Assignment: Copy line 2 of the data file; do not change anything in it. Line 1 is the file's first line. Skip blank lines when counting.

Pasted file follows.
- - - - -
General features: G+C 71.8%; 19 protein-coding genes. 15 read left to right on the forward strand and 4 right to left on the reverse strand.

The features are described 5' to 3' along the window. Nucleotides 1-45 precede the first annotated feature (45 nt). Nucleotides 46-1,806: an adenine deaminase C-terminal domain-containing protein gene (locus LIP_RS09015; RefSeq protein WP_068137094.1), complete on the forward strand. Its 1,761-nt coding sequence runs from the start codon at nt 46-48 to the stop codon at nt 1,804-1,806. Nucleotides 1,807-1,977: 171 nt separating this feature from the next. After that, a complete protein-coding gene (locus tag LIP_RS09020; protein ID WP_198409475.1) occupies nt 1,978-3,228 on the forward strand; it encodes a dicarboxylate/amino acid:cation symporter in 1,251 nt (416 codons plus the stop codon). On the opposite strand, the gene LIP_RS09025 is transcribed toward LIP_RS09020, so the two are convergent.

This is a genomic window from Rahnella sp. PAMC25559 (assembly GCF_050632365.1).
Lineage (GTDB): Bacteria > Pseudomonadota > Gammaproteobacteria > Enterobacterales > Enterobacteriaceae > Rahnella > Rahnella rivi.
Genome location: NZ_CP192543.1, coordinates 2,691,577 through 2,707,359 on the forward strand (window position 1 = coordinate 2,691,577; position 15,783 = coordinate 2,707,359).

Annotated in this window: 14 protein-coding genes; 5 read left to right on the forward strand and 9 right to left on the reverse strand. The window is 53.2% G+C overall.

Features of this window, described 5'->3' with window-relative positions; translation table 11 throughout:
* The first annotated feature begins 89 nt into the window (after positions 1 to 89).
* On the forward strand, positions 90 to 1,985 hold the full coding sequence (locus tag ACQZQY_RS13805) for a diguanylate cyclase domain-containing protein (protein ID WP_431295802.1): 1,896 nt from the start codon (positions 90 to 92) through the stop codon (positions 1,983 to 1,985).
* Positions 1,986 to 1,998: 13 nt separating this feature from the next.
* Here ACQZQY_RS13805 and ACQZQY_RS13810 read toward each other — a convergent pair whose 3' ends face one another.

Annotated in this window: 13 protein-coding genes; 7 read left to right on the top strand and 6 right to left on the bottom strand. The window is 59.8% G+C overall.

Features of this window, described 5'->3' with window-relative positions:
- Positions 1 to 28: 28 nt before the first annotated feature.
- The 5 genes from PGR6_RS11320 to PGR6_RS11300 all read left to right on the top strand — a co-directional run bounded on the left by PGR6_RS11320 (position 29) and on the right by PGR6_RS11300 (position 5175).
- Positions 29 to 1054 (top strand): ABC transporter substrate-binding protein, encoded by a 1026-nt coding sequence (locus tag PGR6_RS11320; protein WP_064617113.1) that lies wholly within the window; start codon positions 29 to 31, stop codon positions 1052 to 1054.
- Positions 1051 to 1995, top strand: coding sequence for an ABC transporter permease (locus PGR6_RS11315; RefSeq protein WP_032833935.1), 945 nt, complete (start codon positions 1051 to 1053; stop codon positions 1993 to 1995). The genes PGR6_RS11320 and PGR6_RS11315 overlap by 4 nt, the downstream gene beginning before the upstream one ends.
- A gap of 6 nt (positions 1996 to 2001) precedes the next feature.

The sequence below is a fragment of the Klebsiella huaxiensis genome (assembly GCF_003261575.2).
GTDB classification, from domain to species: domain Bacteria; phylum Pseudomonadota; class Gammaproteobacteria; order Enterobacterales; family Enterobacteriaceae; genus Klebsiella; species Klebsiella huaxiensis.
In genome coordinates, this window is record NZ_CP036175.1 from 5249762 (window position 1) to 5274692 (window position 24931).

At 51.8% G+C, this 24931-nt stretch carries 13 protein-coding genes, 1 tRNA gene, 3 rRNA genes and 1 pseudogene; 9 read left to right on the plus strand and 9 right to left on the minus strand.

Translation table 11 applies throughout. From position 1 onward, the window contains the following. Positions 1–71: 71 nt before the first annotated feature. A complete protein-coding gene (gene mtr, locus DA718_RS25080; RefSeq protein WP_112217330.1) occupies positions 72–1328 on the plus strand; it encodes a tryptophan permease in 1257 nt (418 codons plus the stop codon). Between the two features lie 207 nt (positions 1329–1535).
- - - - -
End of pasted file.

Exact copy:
The features are described 5' to 3' along the window. Nucleotides 1-45 precede the first annotated feature (45 nt). Nucleotides 46-1,806: an adenine deaminase C-terminal domain-containing protein gene (locus LIP_RS09015; RefSeq protein WP_068137094.1), complete on the forward strand. Its 1,761-nt coding sequence runs from the start codon at nt 46-48 to the stop codon at nt 1,804-1,806. Nucleotides 1,807-1,977: 171 nt separating this feature from the next. After that, a complete protein-coding gene (locus tag LIP_RS09020; protein ID WP_198409475.1) occupies nt 1,978-3,228 on the forward strand; it encodes a dicarboxylate/amino acid:cation symporter in 1,251 nt (416 codons plus the stop codon). On the opposite strand, the gene LIP_RS09025 is transcribed toward LIP_RS09020, so the two are convergent.